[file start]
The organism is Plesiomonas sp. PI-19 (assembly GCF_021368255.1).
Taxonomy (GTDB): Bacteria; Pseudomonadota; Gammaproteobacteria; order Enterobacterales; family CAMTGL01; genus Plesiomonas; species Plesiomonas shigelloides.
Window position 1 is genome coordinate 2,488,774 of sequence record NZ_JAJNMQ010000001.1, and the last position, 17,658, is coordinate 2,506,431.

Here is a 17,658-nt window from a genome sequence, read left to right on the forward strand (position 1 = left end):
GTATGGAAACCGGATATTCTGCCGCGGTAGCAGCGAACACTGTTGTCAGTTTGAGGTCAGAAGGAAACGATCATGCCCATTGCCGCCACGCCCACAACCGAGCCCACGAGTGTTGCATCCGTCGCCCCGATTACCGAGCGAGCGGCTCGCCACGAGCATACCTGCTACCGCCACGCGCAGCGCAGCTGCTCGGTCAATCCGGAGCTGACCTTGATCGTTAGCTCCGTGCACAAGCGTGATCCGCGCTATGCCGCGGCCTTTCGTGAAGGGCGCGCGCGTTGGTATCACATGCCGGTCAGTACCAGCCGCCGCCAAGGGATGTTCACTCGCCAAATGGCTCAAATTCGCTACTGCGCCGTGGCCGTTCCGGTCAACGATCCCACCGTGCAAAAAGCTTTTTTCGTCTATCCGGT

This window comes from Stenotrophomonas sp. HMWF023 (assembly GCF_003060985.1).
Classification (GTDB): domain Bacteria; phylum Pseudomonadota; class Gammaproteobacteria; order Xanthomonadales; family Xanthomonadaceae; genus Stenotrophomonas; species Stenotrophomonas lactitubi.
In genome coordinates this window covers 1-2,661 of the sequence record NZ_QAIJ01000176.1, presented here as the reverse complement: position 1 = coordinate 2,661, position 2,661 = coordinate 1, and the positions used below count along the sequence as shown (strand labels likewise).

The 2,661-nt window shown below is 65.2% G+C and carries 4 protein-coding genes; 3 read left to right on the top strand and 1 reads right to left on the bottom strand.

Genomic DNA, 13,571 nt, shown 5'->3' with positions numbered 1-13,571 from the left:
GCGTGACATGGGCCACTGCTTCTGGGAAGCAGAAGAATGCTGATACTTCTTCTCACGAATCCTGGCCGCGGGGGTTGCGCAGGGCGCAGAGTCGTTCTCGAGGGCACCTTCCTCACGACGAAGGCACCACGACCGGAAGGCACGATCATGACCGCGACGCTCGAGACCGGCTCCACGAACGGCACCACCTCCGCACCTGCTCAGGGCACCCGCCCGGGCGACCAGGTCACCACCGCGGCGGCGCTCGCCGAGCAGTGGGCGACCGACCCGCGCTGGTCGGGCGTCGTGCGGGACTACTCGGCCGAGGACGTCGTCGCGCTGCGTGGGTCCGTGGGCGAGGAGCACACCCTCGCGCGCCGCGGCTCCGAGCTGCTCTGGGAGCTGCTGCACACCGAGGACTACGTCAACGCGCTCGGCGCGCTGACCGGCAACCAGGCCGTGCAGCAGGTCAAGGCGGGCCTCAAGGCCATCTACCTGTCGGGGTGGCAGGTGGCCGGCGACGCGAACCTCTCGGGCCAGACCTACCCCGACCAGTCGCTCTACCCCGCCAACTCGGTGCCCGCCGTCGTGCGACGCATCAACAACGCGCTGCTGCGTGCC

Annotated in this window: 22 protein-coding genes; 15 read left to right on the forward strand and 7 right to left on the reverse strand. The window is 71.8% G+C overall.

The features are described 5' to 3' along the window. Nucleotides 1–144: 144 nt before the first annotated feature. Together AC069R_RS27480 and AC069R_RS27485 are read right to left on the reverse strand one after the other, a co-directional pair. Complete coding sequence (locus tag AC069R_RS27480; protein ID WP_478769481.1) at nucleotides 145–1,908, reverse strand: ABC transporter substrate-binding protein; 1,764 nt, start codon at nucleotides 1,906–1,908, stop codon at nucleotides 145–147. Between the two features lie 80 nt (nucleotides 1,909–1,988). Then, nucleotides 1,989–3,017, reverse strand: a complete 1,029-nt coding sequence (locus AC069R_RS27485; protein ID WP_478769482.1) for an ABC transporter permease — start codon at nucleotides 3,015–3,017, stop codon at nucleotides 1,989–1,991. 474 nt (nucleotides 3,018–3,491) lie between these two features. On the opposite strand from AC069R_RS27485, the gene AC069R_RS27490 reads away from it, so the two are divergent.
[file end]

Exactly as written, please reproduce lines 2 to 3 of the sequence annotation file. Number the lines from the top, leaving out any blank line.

Taxonomy (GTDB): Bacteria; Pseudomonadota; Gammaproteobacteria; order Enterobacterales; family CAMTGL01; genus Plesiomonas; species Plesiomonas shigelloides.
Window position 1 is genome coordinate 2,488,774 of sequence record NZ_JAJNMQ010000001.1, and the last position, 17,658, is coordinate 2,506,431.